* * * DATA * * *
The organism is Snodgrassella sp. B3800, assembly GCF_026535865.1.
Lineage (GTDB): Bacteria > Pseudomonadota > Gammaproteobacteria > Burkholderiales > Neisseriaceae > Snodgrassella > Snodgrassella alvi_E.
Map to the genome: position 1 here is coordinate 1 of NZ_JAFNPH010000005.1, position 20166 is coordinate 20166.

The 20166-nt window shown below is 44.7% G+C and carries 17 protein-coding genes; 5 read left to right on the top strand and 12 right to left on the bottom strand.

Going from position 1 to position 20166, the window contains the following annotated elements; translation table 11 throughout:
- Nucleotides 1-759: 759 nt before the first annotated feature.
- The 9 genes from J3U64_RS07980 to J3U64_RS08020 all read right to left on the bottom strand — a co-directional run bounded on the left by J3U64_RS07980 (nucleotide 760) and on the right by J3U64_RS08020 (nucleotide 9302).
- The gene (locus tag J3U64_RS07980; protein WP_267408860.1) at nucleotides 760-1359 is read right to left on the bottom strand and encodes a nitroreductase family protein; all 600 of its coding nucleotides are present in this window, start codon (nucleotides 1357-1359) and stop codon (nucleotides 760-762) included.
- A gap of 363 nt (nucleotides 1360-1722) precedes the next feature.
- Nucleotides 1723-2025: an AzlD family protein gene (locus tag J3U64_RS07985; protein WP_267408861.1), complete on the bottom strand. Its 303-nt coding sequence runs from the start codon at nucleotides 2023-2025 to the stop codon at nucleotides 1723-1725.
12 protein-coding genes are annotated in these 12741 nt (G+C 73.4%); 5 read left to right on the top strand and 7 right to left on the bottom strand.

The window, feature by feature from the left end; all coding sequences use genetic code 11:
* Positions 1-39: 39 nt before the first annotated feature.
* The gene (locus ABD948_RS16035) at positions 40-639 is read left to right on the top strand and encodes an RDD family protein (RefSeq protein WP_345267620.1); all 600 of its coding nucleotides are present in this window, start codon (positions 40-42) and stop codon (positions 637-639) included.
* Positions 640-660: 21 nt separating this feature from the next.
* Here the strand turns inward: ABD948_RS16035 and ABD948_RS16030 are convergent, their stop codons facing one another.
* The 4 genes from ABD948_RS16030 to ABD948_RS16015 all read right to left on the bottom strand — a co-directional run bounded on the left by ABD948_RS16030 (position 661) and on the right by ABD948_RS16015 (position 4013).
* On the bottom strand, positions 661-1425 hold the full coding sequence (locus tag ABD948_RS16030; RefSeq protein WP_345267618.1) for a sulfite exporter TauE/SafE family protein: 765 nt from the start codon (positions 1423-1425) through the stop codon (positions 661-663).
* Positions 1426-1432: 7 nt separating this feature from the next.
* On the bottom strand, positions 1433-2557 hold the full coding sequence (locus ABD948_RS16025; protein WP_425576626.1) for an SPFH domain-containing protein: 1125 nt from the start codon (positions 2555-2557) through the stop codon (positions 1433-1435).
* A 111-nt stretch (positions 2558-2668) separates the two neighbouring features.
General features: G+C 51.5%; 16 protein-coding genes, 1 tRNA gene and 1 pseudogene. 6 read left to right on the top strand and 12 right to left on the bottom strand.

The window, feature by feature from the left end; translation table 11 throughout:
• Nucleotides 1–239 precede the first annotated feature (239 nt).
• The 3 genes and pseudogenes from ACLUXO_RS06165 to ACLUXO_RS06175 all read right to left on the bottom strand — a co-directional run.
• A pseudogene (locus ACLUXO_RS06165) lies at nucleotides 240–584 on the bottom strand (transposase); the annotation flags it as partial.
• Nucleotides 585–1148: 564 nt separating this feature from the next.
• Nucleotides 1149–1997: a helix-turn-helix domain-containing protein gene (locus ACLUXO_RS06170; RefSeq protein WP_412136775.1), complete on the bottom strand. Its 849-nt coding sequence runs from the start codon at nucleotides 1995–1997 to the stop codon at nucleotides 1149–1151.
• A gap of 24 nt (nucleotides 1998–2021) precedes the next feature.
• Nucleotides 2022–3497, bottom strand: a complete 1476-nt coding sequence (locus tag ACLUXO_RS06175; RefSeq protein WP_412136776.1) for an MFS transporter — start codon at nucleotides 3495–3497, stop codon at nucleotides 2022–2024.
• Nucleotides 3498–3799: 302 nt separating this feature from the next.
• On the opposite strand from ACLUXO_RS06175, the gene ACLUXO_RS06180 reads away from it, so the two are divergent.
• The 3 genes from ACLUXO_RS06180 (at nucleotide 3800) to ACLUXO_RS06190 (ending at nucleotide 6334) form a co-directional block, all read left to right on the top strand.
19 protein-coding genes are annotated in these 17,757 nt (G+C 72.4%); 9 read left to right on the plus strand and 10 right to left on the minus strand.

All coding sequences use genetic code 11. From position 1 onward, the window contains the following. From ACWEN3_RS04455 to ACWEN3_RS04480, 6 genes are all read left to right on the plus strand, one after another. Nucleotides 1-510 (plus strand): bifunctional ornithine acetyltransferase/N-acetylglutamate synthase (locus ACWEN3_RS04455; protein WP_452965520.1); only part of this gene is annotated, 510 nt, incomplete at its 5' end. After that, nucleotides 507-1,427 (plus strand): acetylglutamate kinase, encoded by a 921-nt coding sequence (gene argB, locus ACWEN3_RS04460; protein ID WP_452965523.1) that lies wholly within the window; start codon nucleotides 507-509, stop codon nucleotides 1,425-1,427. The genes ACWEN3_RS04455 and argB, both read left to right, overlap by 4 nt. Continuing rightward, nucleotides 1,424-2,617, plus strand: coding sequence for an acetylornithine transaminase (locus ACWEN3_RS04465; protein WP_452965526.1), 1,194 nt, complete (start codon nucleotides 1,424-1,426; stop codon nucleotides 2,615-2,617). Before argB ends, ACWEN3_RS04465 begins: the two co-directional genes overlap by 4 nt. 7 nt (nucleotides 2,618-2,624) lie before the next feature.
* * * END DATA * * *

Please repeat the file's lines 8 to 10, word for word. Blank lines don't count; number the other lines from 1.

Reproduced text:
- The gene (locus tag J3U64_RS07980; protein WP_267408860.1) at nucleotides 760-1359 is read right to left on the bottom strand and encodes a nitroreductase family protein; all 600 of its coding nucleotides are present in this window, start codon (nucleotides 1357-1359) and stop codon (nucleotides 760-762) included.
- A gap of 363 nt (nucleotides 1360-1722) precedes the next feature.
- Nucleotides 1723-2025: an AzlD family protein gene (locus tag J3U64_RS07985; protein WP_267408861.1), complete on the bottom strand. Its 303-nt coding sequence runs from the start codon at nucleotides 2023-2025 to the stop codon at nucleotides 1723-1725.